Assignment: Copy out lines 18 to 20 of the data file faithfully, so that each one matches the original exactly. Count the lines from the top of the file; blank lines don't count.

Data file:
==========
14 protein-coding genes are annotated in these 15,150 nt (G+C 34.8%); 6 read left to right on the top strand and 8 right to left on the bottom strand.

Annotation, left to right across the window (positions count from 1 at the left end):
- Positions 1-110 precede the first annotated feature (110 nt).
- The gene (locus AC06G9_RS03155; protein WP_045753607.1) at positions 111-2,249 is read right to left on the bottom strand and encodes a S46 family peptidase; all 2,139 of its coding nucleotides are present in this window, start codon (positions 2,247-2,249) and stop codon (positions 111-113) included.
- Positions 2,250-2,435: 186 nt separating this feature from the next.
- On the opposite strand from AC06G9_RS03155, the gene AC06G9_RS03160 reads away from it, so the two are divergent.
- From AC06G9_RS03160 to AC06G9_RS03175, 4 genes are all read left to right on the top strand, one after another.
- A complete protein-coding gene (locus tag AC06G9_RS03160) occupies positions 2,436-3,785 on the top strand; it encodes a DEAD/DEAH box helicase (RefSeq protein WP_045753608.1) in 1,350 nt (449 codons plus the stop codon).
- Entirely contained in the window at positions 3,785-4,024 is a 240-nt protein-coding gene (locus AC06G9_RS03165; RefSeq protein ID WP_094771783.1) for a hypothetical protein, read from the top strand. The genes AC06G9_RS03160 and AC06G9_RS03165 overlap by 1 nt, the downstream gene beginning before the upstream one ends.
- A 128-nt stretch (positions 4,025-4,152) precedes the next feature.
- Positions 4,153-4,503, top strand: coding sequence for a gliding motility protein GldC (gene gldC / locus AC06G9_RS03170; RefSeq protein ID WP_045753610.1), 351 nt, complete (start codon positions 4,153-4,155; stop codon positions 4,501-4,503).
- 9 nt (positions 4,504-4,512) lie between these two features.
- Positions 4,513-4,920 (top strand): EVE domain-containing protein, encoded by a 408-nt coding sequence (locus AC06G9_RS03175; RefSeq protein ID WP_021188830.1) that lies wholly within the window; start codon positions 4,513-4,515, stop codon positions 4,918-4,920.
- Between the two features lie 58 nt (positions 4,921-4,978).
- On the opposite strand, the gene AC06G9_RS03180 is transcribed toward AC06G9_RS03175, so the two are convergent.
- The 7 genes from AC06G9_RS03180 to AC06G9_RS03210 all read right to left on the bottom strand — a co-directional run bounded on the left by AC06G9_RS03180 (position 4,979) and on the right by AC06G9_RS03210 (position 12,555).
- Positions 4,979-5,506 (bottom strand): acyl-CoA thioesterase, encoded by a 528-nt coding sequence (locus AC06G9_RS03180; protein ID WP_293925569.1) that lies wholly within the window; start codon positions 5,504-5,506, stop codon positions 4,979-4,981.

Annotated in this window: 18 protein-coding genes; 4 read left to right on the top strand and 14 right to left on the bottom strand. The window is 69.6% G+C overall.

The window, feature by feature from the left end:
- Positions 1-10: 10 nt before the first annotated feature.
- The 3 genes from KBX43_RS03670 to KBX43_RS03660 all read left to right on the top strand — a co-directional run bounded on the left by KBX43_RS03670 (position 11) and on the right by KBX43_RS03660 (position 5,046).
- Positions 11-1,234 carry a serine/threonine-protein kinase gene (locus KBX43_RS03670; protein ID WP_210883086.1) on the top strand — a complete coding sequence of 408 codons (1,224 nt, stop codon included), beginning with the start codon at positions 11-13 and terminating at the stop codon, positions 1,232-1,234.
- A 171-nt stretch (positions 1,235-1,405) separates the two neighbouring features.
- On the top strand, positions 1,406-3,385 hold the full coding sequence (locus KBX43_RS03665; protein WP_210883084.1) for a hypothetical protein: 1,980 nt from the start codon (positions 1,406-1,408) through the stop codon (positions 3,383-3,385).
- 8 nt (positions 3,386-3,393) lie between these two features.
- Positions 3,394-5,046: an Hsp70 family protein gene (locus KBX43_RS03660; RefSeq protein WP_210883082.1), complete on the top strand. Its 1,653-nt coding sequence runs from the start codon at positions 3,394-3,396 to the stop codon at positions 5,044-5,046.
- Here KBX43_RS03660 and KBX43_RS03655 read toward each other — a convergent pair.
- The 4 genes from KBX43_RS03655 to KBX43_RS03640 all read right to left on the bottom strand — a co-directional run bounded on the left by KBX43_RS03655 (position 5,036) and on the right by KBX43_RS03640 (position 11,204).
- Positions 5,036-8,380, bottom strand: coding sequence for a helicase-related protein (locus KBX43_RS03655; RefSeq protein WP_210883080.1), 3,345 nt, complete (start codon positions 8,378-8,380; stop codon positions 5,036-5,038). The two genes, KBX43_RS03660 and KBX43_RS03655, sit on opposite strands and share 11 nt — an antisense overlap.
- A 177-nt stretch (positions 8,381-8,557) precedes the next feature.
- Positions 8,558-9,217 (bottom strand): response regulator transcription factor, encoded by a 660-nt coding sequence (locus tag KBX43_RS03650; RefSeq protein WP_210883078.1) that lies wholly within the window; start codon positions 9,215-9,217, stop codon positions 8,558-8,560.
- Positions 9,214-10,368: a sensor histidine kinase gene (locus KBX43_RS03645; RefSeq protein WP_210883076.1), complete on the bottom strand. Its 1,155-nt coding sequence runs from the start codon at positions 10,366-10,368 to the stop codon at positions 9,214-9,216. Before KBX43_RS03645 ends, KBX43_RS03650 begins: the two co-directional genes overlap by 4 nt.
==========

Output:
Annotated in this window: 18 protein-coding genes; 4 read left to right on the top strand and 14 right to left on the bottom strand. The window is 69.6% G+C overall.

The window, feature by feature from the left end:
- Positions 1-10: 10 nt before the first annotated feature.